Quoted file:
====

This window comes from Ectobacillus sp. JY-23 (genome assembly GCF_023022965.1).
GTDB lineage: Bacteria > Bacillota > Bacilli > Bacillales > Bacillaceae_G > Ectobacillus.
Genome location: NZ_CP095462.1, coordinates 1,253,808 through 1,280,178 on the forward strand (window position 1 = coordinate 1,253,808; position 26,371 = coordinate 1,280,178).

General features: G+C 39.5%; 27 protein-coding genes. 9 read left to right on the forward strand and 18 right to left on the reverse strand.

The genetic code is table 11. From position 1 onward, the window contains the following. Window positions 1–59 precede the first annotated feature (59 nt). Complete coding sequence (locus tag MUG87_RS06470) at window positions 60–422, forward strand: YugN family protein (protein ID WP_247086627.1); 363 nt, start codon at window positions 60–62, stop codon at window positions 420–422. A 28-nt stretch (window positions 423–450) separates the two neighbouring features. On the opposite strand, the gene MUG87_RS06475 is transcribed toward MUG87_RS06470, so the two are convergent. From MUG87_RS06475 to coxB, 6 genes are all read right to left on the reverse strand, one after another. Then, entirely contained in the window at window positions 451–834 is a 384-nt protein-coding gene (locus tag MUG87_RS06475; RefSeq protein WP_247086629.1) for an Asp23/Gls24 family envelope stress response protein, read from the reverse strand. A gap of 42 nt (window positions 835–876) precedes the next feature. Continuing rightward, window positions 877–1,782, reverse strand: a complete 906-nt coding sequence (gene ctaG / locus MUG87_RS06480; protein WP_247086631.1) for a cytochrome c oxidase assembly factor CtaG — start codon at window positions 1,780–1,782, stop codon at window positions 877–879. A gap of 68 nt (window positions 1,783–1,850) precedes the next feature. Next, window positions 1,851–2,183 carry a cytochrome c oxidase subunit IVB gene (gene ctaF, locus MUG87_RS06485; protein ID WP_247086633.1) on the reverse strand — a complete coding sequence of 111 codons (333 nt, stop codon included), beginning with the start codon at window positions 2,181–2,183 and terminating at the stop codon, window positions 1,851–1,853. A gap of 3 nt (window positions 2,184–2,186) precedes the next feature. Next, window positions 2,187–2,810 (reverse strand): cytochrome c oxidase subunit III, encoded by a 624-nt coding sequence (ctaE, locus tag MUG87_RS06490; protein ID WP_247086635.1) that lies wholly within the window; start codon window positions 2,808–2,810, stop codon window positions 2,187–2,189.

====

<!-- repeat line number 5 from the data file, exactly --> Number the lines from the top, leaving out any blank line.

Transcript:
The genetic code is table 11. From position 1 onward, the window contains the following. Window positions 1–59 precede the first annotated feature (59 nt). Complete coding sequence (locus tag MUG87_RS06470) at window positions 60–422, forward strand: YugN family protein (protein ID WP_247086627.1); 363 nt, start codon at window positions 60–62, stop codon at window positions 420–422. A 28-nt stretch (window positions 423–450) separates the two neighbouring features. On the opposite strand, the gene MUG87_RS06475 is transcribed toward MUG87_RS06470, so the two are convergent. From MUG87_RS06475 to coxB, 6 genes are all read right to left on the reverse strand, one after another. Then, entirely contained in the window at window positions 451–834 is a 384-nt protein-coding gene (locus tag MUG87_RS06475; RefSeq protein WP_247086629.1) for an Asp23/Gls24 family envelope stress response protein, read from the reverse strand. A gap of 42 nt (window positions 835–876) precedes the next feature. Continuing rightward, window positions 877–1,782, reverse strand: a complete 906-nt coding sequence (gene ctaG / locus MUG87_RS06480; protein WP_247086631.1) for a cytochrome c oxidase assembly factor CtaG — start codon at window positions 1,780–1,782, stop codon at window positions 877–879. A gap of 68 nt (window positions 1,783–1,850) precedes the next feature. Next, window positions 1,851–2,183 carry a cytochrome c oxidase subunit IVB gene (gene ctaF, locus MUG87_RS06485; protein ID WP_247086633.1) on the reverse strand — a complete coding sequence of 111 codons (333 nt, stop codon included), beginning with the start codon at window positions 2,181–2,183 and terminating at the stop codon, window positions 1,851–1,853. A gap of 3 nt (window positions 2,184–2,186) precedes the next feature. Next, window positions 2,187–2,810 (reverse strand): cytochrome c oxidase subunit III, encoded by a 624-nt coding sequence (ctaE, locus tag MUG87_RS06490; protein ID WP_247086635.1) that lies wholly within the window; start codon window positions 2,808–2,810, stop codon window positions 2,187–2,189.